(e) An offshore company may act as a repackaging, distribution or a “turnaround” company to move some of the profits from the high-taxed onshore companies to an offshore centre. Several jurisdictions offer special incentives and free-zone facilities for re-­export operations.

The use of intermediary entities provides several tax-planning opportunities. For example, they help in treaty shopping or to take advantage of special tax incentives, exemptions and tax concessions. They allow finance to be raised from international capital markets at lower costs.

They assist in the transfer of funds through an acceptable profit extraction or diversion within a global organization. They hold the profits overseas for reinvestment, or defer their distribution to the home country until it can be done in a tax-beneficial manner.

Break the “Connecting Factor”:


Tax planning can help to break or “fracture” the connecting factors through a review of the residence and source rules in each country. Connecting factors create a tax liability due to the relationship between a tax subject or a taxable object and a tax jurisdiction.

The primary connecting factors are fiscal domicile or residence for the tax subject, and the source or situs for the tax object. Sometimes, the place of action, use or payer could also be a connecting factor.

Varying rules for residence and source under the domestic tax laws could result in the double taxation of certain income, or tax-free status in both countries. Dual residence status can be tax advantageous if “double dipping” is permitted to claim the deduction for the same expense in both jurisdictions.

Some countries have enacted specific anti- avoidance rules to prevent double dipping (Examples: Australia, Canada, United Kingdom, and United States). In the United States, a dual resident company cannot use its losses to offset profits in other group companies.

However, the losses may be carried forward for offset against its own profits. In Canada and the United Kingdom, the companies that are dual resident must also accept the treaty residence for domestic tax purposes.

Effective international tax planning breaks or “fractures” the connecting factors with either the source or Residence State.

Some examples of such tax planning measures are given below:

(a) Incorporate a company in a country where the sole requirement for tax residence is the location of management, and then manage the company from a country where the residence is based only on incorporation.

As a nonresident company in both jurisdictions, its foreign source income will be tax-exempt. If tax residence is essential, select a country that follows the territoriality tax regime, i.e., taxes domestic-source income only.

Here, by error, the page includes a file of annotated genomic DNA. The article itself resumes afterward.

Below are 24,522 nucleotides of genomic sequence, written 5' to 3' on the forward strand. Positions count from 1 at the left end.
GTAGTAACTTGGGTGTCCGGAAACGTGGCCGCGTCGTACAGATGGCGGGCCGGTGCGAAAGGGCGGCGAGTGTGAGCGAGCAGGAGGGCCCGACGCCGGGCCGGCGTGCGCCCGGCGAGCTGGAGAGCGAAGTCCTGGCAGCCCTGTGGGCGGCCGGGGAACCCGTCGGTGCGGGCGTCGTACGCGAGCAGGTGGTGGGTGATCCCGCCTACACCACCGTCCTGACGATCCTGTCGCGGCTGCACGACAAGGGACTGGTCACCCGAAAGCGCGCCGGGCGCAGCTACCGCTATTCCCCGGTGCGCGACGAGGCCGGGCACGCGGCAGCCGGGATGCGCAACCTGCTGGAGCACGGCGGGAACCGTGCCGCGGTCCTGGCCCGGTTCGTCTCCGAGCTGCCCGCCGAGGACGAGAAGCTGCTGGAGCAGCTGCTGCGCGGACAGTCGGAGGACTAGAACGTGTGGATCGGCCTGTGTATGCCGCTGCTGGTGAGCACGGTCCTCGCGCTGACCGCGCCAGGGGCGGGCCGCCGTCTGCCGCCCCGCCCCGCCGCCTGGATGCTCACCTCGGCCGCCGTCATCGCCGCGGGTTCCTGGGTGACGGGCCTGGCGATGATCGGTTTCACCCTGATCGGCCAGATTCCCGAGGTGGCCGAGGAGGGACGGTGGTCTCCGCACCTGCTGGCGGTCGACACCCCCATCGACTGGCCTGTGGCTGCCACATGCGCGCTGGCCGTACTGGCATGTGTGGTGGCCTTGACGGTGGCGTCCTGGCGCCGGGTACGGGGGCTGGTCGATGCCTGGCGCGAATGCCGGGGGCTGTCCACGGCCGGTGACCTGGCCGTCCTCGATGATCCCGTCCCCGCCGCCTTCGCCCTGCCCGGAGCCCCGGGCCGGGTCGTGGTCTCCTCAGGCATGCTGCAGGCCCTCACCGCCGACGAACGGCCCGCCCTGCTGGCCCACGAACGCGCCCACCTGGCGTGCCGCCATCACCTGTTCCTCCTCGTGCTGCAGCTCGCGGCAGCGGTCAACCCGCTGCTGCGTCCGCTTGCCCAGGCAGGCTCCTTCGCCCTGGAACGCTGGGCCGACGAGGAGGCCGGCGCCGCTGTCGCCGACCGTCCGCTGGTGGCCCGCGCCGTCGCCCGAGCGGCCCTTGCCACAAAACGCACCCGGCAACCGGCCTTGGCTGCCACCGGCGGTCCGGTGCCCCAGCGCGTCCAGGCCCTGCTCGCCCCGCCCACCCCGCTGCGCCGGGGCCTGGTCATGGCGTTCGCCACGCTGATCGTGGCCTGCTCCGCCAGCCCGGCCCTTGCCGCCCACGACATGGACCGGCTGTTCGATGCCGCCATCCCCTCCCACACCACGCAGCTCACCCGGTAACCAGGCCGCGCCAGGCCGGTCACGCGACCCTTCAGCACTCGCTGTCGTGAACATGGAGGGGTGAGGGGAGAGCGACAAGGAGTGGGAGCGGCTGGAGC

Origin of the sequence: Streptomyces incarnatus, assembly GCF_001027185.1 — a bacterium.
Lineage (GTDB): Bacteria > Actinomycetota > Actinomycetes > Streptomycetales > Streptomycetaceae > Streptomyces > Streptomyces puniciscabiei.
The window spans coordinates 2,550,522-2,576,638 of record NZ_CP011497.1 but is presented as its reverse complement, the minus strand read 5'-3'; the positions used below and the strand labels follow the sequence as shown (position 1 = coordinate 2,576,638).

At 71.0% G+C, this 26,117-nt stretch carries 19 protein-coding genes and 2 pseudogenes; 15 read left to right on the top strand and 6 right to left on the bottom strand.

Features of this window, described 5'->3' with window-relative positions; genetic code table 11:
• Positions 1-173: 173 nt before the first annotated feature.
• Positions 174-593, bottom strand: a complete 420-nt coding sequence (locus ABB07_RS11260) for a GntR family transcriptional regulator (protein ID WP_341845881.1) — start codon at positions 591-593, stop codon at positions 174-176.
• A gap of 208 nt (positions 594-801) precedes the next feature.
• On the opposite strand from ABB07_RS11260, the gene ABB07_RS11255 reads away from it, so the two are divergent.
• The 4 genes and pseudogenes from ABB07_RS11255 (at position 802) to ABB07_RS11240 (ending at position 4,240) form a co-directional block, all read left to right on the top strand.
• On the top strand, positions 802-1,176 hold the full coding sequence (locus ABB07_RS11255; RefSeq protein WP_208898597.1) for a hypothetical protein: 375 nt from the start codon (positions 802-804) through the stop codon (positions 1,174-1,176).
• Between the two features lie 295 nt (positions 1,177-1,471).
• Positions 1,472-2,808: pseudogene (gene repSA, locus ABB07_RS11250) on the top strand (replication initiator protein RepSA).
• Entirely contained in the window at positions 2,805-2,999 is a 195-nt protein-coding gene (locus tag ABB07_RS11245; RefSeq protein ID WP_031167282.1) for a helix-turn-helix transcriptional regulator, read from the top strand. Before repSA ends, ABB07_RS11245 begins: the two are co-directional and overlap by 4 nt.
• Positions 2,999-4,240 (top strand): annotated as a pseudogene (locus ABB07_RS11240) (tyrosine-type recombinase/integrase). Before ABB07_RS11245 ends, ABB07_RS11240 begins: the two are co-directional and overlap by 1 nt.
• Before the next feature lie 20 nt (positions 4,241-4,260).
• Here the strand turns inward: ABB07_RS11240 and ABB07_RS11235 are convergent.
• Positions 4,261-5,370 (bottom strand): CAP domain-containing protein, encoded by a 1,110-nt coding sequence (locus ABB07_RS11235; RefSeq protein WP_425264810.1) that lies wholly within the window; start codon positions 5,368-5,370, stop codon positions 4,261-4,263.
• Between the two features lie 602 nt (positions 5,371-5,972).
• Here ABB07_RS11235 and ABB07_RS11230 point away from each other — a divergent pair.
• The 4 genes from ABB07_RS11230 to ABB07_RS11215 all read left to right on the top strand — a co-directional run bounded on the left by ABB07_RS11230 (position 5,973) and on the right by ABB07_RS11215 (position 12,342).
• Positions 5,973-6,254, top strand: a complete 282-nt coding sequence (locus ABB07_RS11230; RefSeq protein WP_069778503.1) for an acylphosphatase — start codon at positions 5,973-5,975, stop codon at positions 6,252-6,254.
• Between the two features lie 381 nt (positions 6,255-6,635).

(b) Avoid unintended residence of a foreign subsidiary in a tax jurisdiction.

Some measures to prevent such situations in countries that base the corporate tax residence on management and control, include:

(i) The parent company should have no direct control powers and its role should be advisory;

(ii) The parent company should not exercise indirect control over the subsidiary through contractual arrangements;

(iii) The company must be managed by local directors and management, who are not acting as nominees; and

(iv) All the directors’ meetings must be held outside the parent country’s jurisdiction and be fully documented.

(c) Trade with a country that has a tax treaty. If there is no tax treaty, trade with and not within the country. The export of goods or services should take place, either directly from overseas or through independent agents. The delivery, payment and contracts should all be made outside the host country. If there is a tax treaty, ensure that there is no permanent establishment.

Foreign Presence without Foreign Taxes:

The tax treaties provide that no source tax is levied on active business income unless the enterprise has a permanent establishment in that country. The OECD MC Article 5 defines a “permanent establishment” as a “fixed place of business through which the business of an enterprise is wholly or partly carried on”.

Tax planning involves the effective use of the exemptions under this Article to maintain a foreign presence without a permanent establishment. For example, the Article provides that certain auxiliary and preparatory activities do not constitute a permanent establishment.

Moreover, dependent agents (e.g. own employees) are not a permanent establishment, unless they have the powers to conclude contracts and habitually exercise these powers. Similarly, the use of independent agents does not create a permanent establishment, provided they are acting in the ordinary course of their business.

A subsidiary is not necessarily a permanent establishment unless it can be regarded as a fixed place of business or a dependent agent.

Even if the foreign business presence requires a permanent establishment, it is only its attributable income that is taxable. The business activities can be “unbundled” into several components or segments to reduce the income attributable to the permanent establishment.

For example, a sales contract may include items such as know-how, training, long-term maintenance agreements and other services that need not be done through the permanent establishment. It may also be possible to perform the profit-making transactions outside the source country.